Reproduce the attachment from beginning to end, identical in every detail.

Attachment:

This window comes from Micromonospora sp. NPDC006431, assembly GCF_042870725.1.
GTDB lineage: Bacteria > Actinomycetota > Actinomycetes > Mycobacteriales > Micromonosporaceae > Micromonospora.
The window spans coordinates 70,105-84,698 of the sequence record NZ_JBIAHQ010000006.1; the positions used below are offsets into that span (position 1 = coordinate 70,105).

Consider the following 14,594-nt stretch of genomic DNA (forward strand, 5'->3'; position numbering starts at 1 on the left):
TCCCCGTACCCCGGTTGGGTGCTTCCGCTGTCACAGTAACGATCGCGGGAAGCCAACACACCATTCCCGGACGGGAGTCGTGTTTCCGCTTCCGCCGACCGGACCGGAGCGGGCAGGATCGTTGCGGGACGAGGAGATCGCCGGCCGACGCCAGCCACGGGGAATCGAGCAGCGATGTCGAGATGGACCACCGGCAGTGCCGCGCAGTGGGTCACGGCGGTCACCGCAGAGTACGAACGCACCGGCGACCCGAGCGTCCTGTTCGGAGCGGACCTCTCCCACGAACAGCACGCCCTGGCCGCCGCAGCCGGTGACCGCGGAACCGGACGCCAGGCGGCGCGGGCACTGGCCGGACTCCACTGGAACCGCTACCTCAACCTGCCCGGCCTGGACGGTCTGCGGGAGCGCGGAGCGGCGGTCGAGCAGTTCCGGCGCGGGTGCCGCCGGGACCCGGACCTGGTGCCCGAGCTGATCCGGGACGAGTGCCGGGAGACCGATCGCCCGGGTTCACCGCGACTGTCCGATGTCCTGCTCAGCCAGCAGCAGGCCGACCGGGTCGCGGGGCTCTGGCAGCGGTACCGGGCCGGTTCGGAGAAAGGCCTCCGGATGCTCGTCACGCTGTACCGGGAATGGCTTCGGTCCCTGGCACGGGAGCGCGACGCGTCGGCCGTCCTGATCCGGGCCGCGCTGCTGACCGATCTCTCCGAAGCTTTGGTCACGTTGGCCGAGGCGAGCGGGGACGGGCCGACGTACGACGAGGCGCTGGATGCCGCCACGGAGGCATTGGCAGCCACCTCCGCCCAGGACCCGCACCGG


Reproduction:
This window comes from Micromonospora sp. NPDC006431, assembly GCF_042870725.1.
GTDB lineage: Bacteria > Actinomycetota > Actinomycetes > Mycobacteriales > Micromonosporaceae > Micromonospora.
The window spans coordinates 70,105-84,698 of the sequence record NZ_JBIAHQ010000006.1; the positions used below are offsets into that span (position 1 = coordinate 70,105).

Consider the following 14,594-nt stretch of genomic DNA (forward strand, 5'->3'; position numbering starts at 1 on the left):
TCCCCGTACCCCGGTTGGGTGCTTCCGCTGTCACAGTAACGATCGCGGGAAGCCAACACACCATTCCCGGACGGGAGTCGTGTTTCCGCTTCCGCCGACCGGACCGGAGCGGGCAGGATCGTTGCGGGACGAGGAGATCGCCGGCCGACGCCAGCCACGGGGAATCGAGCAGCGATGTCGAGATGGACCACCGGCAGTGCCGCGCAGTGGGTCACGGCGGTCACCGCAGAGTACGAACGCACCGGCGACCCGAGCGTCCTGTTCGGAGCGGACCTCTCCCACGAACAGCACGCCCTGGCCGCCGCAGCCGGTGACCGCGGAACCGGACGCCAGGCGGCGCGGGCACTGGCCGGACTCCACTGGAACCGCTACCTCAACCTGCCCGGCCTGGACGGTCTGCGGGAGCGCGGAGCGGCGGTCGAGCAGTTCCGGCGCGGGTGCCGCCGGGACCCGGACCTGGTGCCCGAGCTGATCCGGGACGAGTGCCGGGAGACCGATCGCCCGGGTTCACCGCGACTGTCCGATGTCCTGCTCAGCCAGCAGCAGGCCGACCGGGTCGCGGGGCTCTGGCAGCGGTACCGGGCCGGTTCGGAGAAAGGCCTCCGGATGCTCGTCACGCTGTACCGGGAATGGCTTCGGTCCCTGGCACGGGAGCGCGACGCGTCGGCCGTCCTGATCCGGGCCGCGCTGCTGACCGATCTCTCCGAAGCTTTGGTCACGTTGGCCGAGGCGAGCGGGGACGGGCCGACGTACGACGAGGCGCTGGATGCCGCCACGGAGGCATTGGCAGCCACCTCCGCCCAGGACCCGCACCGG